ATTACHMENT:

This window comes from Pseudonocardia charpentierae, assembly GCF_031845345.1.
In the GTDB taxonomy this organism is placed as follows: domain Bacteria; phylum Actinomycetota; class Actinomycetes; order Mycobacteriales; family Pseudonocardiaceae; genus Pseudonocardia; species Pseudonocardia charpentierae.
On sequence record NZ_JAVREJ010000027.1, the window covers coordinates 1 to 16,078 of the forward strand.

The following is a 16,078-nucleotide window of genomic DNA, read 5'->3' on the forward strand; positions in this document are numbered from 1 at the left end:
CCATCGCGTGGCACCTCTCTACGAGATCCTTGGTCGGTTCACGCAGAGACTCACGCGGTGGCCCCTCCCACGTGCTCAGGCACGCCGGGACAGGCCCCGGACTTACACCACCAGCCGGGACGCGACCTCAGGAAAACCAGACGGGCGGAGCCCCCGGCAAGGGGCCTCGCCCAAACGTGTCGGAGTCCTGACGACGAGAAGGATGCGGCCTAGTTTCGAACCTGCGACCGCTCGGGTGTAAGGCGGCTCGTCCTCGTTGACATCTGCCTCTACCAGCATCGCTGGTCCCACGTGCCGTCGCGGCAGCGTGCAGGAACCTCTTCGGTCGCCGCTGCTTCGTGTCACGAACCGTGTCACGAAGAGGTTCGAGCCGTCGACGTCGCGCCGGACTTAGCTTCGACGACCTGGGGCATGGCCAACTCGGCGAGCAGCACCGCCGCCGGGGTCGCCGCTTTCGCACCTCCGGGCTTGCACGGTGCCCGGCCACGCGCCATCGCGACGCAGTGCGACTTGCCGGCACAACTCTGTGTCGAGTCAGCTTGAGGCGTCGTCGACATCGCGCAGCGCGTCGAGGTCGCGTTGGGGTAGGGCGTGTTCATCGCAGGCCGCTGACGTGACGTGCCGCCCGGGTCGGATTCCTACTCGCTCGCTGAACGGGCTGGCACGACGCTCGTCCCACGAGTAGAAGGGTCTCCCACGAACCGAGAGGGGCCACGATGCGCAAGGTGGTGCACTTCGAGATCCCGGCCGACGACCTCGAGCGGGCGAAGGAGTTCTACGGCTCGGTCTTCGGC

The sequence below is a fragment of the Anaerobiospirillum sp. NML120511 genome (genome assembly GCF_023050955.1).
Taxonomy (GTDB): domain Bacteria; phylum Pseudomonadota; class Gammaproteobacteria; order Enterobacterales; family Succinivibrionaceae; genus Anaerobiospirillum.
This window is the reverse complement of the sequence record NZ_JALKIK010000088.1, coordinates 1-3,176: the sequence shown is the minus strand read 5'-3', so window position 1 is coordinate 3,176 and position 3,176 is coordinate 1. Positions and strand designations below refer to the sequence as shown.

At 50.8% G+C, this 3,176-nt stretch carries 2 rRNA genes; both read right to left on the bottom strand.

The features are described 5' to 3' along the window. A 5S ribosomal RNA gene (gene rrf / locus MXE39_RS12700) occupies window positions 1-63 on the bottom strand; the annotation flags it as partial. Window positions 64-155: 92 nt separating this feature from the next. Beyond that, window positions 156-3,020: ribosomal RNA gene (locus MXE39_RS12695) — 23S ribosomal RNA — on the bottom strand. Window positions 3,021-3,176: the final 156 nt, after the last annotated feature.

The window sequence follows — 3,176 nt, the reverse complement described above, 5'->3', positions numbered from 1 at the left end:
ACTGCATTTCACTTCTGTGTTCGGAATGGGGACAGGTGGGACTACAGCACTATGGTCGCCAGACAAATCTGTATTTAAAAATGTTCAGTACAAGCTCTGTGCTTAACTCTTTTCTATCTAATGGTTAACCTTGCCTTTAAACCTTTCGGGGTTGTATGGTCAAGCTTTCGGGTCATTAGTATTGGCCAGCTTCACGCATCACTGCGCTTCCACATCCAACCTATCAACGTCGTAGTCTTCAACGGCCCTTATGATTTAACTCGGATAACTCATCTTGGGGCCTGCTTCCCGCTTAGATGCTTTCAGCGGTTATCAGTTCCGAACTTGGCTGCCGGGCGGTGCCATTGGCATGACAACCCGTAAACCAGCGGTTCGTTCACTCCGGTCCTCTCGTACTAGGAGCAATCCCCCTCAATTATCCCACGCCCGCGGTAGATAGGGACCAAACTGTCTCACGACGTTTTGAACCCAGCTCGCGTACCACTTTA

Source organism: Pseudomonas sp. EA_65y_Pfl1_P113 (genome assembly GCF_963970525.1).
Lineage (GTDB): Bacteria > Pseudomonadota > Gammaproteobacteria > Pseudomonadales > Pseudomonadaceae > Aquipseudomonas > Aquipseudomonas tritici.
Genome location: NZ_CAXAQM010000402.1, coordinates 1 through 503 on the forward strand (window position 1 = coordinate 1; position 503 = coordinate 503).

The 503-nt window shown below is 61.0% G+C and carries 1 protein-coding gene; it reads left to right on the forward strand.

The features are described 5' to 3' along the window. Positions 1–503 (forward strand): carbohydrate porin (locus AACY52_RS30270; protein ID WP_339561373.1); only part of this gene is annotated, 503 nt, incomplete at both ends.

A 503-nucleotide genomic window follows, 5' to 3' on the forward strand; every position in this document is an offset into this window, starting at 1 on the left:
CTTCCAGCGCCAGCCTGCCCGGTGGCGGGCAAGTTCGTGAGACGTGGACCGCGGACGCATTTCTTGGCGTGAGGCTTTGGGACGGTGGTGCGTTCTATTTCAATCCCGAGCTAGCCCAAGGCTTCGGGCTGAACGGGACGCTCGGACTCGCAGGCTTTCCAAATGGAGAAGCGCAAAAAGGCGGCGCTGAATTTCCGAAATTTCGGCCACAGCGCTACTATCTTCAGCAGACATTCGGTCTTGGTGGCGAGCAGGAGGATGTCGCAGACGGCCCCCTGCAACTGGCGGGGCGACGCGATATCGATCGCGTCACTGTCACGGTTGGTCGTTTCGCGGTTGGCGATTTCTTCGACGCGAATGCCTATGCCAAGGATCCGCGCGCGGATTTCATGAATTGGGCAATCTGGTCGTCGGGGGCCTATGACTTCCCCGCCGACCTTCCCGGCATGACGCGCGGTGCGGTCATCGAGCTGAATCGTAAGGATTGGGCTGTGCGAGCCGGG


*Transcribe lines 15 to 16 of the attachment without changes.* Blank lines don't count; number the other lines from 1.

Genome location: NZ_CAXAQM010000402.1, coordinates 1 through 503 on the forward strand (window position 1 = coordinate 1; position 503 = coordinate 503).

The 503-nt window shown below is 61.0% G+C and carries 1 protein-coding gene; it reads left to right on the forward strand.